Automobile Makers Lift XM, Sirius
XM Satellite Radio [XMSR] and Sirius Satellite Radio [SIRI] received a firm boost last week from American Honda and DaimlerChrysler [DCX], respectively, in the form of expanded commitments by the automobile manufacturers to factory-install satellite radio units in new vehicles.
Sirius has been handicapped by its lack of factory-installed radio in new automobiles since it began commercial service in 2002. In contrast, XM has been blessed by incredible financial and sales support from its partner, General Motors [GM].
The result is that XM has met or exceeded the new subscriber targets it has given to Wall Street every quarter since it launched commercial service during September 2001. Sirius has continued to slip further behind in generating new subscriber sales during the past year partly due to its inability to match up with the support is fierce rival XM has received from GM.
Both satellite radio operators should benefit handsomely from last week’s announcements in which Honda plans to double its sale of XM-equipped factory installed vehicles to 400,000 between the 2004 and 2005 model years, while DaimlerChrysler promised to try factory installing 550,000 vehicles from among 11 models by June 30, 2006.
The DaimlerChrysler agreement also calls for Sirius to pay for the cost to factory-install its satellite radios, as well as to give incentives to the automobile manufacturer for achieving agreed upon volume thresholds. In addition, DaimlerChrysler received warrants to purchase 21.5 million shares of Sirius stock at an exercise price of $1.04 a share, compared to the closing price of $4.02 a share last Wednesday.
These warrants vest based on the achievement of various performance milestones that include the volume thresholds. The new warrants replace warrants previously issued to DaimlerChrysler in October 2002.
Bob Peck, a satellite analyst with Bear Stearns, said the DaimlerChrysler deal is “positive” for Sirius and provides a more direct distribution channel for the service with factory installations.
The announcements by American Honda and DaimlerChrysler coincided with the kick off of the New York International Auto Show last week. Also at the auto show, Sirius unveiled plans for its service to be offered as a factory installed option and a dealer-installed accessory on the 2004 BMW 7 Series Sedans across the United States. Sirius currently is available on select 2004 BMW 3 Series, 5 Series, M3, X3, and X5 models. BMW would sell the Sirius radio as a factory option for $595. The price would include a one-year, pre-paid subscription, plus two bonus months of free Sirius service and free activation.
XM also made a bit of a splash at the New York auto show by demonstrating a new satellite data information service called XM NavTraffic. The service, powered by NAVTEQ Traffic, uses a product from NAVTEQ, a provider of digital map data for vehicle navigation systems. XM officials described the service as an innovative way to let a vehicle’s on-board navigation system display current traffic information about a chosen route.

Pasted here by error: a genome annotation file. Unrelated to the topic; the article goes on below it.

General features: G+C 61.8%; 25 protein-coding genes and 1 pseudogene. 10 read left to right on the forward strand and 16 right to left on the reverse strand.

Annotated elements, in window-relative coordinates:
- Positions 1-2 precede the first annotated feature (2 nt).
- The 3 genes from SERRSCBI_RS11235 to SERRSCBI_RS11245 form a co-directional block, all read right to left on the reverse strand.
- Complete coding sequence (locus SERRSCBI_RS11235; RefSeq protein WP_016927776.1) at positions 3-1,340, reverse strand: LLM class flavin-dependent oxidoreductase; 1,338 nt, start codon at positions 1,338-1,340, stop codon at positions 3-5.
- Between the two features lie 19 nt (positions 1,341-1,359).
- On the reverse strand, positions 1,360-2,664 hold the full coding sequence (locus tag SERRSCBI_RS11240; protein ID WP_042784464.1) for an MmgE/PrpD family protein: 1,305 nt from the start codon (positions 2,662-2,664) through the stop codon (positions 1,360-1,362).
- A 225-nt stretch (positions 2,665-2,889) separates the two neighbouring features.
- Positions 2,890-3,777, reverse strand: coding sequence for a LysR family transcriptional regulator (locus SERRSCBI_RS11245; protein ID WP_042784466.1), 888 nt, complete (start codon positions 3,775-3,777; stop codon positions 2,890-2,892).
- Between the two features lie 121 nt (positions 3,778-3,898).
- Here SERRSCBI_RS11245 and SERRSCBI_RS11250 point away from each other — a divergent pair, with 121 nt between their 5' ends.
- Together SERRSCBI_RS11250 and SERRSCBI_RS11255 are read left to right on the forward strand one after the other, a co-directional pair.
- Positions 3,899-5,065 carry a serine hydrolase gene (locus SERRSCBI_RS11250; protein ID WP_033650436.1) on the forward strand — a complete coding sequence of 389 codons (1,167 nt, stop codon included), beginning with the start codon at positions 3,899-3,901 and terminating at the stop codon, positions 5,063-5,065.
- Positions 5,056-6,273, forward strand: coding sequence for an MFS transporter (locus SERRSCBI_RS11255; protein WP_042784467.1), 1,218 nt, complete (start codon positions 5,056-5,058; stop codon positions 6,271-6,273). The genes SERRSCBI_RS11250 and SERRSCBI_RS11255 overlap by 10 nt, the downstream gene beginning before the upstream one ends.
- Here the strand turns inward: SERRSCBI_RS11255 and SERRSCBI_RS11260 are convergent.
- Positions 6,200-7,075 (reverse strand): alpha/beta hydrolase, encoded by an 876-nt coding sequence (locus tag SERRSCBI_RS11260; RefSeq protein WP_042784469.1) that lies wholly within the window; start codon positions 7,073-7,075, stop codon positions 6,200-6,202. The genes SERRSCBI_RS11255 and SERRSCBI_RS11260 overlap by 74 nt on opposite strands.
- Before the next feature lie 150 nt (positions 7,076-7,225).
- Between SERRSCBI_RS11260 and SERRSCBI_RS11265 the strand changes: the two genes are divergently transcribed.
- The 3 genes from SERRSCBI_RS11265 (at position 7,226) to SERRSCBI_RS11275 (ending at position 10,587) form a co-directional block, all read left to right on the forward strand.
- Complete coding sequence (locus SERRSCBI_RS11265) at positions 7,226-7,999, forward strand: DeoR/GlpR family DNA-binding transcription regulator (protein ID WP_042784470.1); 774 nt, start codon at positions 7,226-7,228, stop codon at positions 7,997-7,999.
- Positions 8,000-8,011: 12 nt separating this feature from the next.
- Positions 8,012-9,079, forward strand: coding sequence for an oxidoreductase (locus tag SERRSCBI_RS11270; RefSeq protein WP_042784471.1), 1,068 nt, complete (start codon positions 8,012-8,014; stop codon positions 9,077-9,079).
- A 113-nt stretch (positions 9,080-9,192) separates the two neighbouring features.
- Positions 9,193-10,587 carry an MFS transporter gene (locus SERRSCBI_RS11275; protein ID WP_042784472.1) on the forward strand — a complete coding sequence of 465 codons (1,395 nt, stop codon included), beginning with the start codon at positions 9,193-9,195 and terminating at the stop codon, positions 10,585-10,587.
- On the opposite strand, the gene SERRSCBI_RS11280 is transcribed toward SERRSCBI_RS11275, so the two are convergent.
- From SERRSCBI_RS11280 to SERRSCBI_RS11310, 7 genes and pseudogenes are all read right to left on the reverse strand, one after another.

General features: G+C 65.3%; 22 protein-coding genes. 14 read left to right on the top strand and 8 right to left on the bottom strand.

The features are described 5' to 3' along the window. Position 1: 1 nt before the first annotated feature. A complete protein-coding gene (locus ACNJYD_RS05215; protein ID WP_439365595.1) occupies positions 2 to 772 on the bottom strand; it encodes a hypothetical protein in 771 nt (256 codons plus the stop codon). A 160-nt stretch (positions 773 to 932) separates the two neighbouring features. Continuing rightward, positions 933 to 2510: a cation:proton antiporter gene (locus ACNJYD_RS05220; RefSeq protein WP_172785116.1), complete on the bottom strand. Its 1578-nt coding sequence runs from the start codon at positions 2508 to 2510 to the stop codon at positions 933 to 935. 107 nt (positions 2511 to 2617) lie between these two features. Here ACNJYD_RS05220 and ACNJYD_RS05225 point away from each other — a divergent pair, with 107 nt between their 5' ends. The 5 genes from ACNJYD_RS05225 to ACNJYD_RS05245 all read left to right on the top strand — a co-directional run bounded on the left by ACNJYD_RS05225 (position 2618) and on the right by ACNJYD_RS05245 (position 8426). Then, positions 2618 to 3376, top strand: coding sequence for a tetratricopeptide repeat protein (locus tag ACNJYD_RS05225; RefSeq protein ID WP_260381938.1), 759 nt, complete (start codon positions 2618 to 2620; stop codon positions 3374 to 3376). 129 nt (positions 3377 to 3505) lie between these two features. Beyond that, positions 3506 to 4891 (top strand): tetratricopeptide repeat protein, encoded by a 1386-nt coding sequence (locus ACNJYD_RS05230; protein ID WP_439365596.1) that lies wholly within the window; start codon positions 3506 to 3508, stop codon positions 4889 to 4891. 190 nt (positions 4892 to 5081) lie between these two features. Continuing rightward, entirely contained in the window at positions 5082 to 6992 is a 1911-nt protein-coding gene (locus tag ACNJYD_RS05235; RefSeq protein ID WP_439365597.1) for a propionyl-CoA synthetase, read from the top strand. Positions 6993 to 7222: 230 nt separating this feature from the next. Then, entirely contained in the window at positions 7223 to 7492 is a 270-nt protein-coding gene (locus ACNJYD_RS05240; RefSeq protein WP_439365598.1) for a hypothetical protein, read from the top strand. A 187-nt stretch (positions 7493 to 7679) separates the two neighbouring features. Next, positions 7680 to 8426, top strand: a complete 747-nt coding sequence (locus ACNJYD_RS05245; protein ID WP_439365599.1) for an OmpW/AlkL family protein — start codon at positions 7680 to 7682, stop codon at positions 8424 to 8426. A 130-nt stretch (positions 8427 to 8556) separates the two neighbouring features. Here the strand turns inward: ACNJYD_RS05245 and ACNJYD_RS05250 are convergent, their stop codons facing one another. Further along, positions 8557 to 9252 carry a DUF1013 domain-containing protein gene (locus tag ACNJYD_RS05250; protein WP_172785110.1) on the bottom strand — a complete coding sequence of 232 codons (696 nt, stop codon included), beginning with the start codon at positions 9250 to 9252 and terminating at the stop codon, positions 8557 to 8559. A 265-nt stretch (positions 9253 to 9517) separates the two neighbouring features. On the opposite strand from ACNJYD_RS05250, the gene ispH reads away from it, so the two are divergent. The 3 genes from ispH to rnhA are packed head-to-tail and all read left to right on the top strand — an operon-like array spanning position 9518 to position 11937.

XM NavTraffic will debut this fall as the provider of traffic data to the AcuraLink communication system that will be a standard feature on the all-new 2005 Acura RL. Later this year, General Motors is expected to offer XM NavTraffic as an optional feature on select 2005 Cadillac CTS vehicles.
Another positive move for XM was its announcement Thursday at the auto show that new Saab 9-7X sport utility vehicle will be factory-installed with XM equipment at GM’s Moraine Assembly plant in Ohio beginning in the first quarter of 2005. Saab this fall will offer XM as a dealer-installed option on all of its models and further expand the availability of XM as a factory-installed feature on additional Saab models in the 2006 model year.
The developments announced at the auto show give further lift to XM’s already robust sales growth. For example, XM reported on April 1 that it has amassed 1,680,000 subscribers through first quarter 2004. That total was fueled by a more than 320,000 new net subscribers during first quarter 2004 alone to mark a 230-percent increase in new subscribers compared to the first quarter of 2003, when XM netted 135,916 new subscribers.
Sirius has yet to provide its first quarter subscriber growth numbers. However, it is well behind first-to-market XM in cranking up sales momentum. At year-end 2003, Sirius totaled just 261,061 subscribers, compared to 1,360,228 subscribers for front-runner XM at the same point.
A net fourth quarter 2003 subscriber gain of 111,449 for Sirius accounted for a 74 percent increase from the company’s total subscribers at the end of the third quarter of 2003, and more than eight times the number of ending subscribers reported by the company at year-end 2002.
Tom Watts, a satellite analyst with SG Cowen, said the DaimlerChrysler accord signed by Sirius last week could give the satellite-radio company a jumpstart to significantly tap into the OEM (original equipment manufacturing) automotive market.
“This is great for Sirius and marks the first sign of moving to a ‘push’ model where the OEMs actually push Sirius [sales],” Watts told Satellite News. In the past, Sirius used a “pull” model that required consumers to ask their dealers or aftermarket retailers to install a satellite radio.
The marketing onus on a satellite radio service provider is reduced significantly if a new vehicle buyer simply must agree to try using a system that already is factory- installed. XM has thrived, in part, due to GM pushing its sales with factory-installed units.